Entering high school, I had a choice between two tracks in the Math department: the traditional path (Geometry, Algebra II, Pre-Calculus, and Advanced Placement Calculus) or the Interactive Mathematics Program (IMP). According to our guidance counselors, IMP encouraged group work and problem-solving that emphasized critical thinking over individual memorization of mathematical skills. You started with IMP I and then moved through the following three levels, each of which integrated mathematical concepts into “real-world” and technical applications.
I chose Geometry.
What would, to Cathy Davidson (and to me, today) seem like the much more exciting option was by far the more worrying. I was more comfortable with the traditional classroom where you were evaluated on your own individual work through homework and on exams. I wasn’t alone either. IMP was widely considered by my peers as the program for those students who weren’t “smart enough” to succeed in the traditional path.
I can’t say, however, that I regret the decision I made, even if I recognize the problems with my (my peers’, my schools’, etc.) previous thinking. It wasn’t only that I was scared to break out of the traditional mode. It was more that it seemed like that class would work against me. Because Math was not the most interesting subject for me, I wanted the skills for one primary reason: testing. Not only for the more familiar testing that came with the average math classroom, but also for the Massachusetts Comprehensive Assessment System (MCAS). And not just MCAS, but the SAT’s. And, finally, the AP exam and college placement tests. Passing the MCAS was a graduation requirement, and scoring within the top 25% of your high school class led to free in-state tuition at state universities. Passing a certain threshold for the SATs was necessary for many universities, and the AP was crucial for the more prestigious colleges. Doing well on placement exams (along with AP credit) meant I wouldn’t have to take as many math courses at the college level.
All of these tests were built around a traditional understanding of mathematics. So, what would be the point of IMP? I didn’t see one at fourteen, and the tests certainly did not (do not) support the type of interactive, immersive learning IMP promised. As Davidson argues in Now You See It, although the job market today requires “attention to surprise, anomaly, difference, and disruption” (77), the educational system relies on standardized testing geared toward college preparation (75).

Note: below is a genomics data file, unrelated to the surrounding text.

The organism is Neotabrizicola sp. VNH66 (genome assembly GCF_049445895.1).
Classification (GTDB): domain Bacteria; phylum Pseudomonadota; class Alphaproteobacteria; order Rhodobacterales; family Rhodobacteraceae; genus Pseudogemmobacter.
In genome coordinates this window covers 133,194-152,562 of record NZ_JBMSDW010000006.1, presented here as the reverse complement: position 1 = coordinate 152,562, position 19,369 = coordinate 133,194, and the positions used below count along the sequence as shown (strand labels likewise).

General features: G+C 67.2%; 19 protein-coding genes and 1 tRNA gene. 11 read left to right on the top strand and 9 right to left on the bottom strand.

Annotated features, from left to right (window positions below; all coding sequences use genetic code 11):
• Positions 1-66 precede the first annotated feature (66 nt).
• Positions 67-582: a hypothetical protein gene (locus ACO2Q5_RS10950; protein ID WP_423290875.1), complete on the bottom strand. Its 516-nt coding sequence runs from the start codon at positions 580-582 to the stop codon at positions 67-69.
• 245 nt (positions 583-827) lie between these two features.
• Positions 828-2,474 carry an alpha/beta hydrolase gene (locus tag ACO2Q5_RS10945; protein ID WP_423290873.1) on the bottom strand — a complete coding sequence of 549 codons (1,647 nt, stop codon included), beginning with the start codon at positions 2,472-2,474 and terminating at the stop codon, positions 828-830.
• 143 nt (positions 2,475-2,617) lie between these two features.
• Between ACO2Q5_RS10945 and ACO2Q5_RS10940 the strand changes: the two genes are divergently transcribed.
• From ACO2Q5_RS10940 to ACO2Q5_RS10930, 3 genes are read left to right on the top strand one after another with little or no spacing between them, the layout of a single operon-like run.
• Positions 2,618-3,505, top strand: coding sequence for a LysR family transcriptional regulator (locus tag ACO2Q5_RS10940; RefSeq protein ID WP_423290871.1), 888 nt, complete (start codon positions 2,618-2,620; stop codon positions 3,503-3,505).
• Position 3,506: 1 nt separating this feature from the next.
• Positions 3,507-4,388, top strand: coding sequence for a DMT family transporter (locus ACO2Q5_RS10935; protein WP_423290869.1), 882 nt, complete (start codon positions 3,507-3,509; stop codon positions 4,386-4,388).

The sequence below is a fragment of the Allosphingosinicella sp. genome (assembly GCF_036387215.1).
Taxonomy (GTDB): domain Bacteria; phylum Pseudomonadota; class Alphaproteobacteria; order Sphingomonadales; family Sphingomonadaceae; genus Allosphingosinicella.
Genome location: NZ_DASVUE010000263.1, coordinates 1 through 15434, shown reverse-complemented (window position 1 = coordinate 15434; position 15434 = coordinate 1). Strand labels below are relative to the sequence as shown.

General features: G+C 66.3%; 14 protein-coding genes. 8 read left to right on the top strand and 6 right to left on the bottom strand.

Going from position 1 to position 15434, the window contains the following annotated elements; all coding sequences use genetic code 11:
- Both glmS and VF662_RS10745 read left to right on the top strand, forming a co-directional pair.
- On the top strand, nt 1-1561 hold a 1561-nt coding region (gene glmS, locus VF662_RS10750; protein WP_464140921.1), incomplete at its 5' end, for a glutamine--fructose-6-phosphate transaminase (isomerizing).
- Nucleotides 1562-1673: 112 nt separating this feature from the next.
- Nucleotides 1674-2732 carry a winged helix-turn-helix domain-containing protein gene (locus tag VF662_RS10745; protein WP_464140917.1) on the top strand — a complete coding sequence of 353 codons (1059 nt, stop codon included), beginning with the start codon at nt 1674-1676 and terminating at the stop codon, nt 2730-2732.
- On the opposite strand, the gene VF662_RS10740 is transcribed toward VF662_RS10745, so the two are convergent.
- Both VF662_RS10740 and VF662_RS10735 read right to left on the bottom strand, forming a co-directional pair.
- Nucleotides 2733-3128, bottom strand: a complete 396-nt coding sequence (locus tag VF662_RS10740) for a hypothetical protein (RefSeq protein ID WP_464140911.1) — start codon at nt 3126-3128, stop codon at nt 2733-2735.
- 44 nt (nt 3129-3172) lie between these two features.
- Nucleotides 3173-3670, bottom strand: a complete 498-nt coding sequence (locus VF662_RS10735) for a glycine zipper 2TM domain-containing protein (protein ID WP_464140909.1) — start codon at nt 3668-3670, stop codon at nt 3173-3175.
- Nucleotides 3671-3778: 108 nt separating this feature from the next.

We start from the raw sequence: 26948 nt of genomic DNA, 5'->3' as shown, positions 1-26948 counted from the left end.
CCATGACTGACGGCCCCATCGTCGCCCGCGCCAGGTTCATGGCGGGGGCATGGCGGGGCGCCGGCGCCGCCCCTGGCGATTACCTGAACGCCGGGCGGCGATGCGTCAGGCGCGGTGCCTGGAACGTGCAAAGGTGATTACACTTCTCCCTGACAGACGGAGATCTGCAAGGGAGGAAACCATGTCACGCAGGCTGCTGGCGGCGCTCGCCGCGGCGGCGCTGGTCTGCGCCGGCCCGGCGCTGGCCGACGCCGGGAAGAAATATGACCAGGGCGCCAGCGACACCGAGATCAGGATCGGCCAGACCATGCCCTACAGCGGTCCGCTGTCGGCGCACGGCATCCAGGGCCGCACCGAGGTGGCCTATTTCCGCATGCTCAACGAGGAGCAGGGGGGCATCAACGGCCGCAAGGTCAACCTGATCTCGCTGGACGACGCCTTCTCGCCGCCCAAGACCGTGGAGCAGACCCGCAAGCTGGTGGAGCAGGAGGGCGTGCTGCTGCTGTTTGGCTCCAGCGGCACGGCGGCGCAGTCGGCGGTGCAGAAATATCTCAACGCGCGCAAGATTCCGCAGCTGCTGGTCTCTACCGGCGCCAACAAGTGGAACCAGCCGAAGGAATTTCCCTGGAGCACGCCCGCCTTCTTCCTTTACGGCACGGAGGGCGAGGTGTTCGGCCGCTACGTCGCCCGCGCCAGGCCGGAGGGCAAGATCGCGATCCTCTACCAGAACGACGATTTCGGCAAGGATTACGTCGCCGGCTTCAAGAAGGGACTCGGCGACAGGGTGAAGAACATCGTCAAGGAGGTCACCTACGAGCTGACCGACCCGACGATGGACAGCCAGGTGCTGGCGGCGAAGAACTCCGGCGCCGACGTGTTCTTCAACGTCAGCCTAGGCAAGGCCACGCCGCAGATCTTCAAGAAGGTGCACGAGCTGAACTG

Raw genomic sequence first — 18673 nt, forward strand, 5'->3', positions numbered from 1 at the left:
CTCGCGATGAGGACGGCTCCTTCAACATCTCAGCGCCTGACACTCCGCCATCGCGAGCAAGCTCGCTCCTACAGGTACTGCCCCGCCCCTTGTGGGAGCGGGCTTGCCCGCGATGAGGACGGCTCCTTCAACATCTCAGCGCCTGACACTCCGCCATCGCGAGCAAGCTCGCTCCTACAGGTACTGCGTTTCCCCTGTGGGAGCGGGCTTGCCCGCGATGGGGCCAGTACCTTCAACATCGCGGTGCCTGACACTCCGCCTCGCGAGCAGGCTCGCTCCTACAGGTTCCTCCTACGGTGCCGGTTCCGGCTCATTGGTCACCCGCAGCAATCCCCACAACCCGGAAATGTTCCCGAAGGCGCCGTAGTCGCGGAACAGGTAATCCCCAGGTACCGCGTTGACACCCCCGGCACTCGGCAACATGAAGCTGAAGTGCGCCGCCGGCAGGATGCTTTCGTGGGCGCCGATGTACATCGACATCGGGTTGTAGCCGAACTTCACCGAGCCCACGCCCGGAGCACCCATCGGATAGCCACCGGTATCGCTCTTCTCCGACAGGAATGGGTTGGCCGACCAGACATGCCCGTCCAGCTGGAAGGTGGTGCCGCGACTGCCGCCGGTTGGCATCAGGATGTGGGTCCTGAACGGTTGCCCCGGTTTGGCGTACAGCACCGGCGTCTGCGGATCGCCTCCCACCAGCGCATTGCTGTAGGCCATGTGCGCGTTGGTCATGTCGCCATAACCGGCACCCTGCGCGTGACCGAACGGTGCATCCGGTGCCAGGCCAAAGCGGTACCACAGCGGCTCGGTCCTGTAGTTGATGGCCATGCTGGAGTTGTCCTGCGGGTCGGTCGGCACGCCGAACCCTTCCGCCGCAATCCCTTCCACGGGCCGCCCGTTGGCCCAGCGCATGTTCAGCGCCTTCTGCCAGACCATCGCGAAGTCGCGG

What I want to draw attention to in addition to this, however, is something beyond Davidson’s point about tests failing to consider new ways of learning among children, but how students are blamed for perceived failure. I’d like to take a look at this clip from Boy Meets World.
This episode of Boy Meets World, “Quiz Show,” aired in 1997, still eight years before I would begin high school (Episode Information). In the episode, Cory, Topanga, and Shawn participate in a knowledge game show that moves from testing traditionally academic knowledge to pop culture trivia. On the one hand, I can understand Mr. Feeny’s frustration as the quiz show begins as this:
And becomes this:
Yet, I am more interested in how the instructor blames the students for pursuing the wrong knowledge and using technology for the wrong reasons. At the same time the students are accused of wasting their time playing Mario (a game, which I’m sure Davidson would point out, encourages collaboration in many versions), the classroom is empty of any technology. The games that they play would lead to Davidson’s call for surprise (as did the transformed game show they participated in). Feeny’s classroom, however, doesn’t suggest any technological advancement, and as far as I can recall, computers weren’t featured on the show until the characters are in college. There may have been a website published every six seconds, but at no point is there a class project encouraging students to use those resources.
Mr. Feeny goes on to say to the class, “Shame on you. You deserve what you get.” I remember seeing a rerun of this episode a few months ago, prior to reading Davidson’s work, and my initial feeling was one of guilt, being a part of the generation fairly ruthlessly criticized.
The educational system blames students for its own failings – just as the standardized tests poorly designed to evaluate student learning point blame toward students instead of reflecting their own inadequacies. It’s not surprising that Feeny’s lecture opens by lamenting students’ supposedly declining verbal and mathematical skills. More than 15 years later, the situation is remarkably similar. My sister (who is 10) has to take many more standardized tests than I did. And IMP has been discontinued at my high school.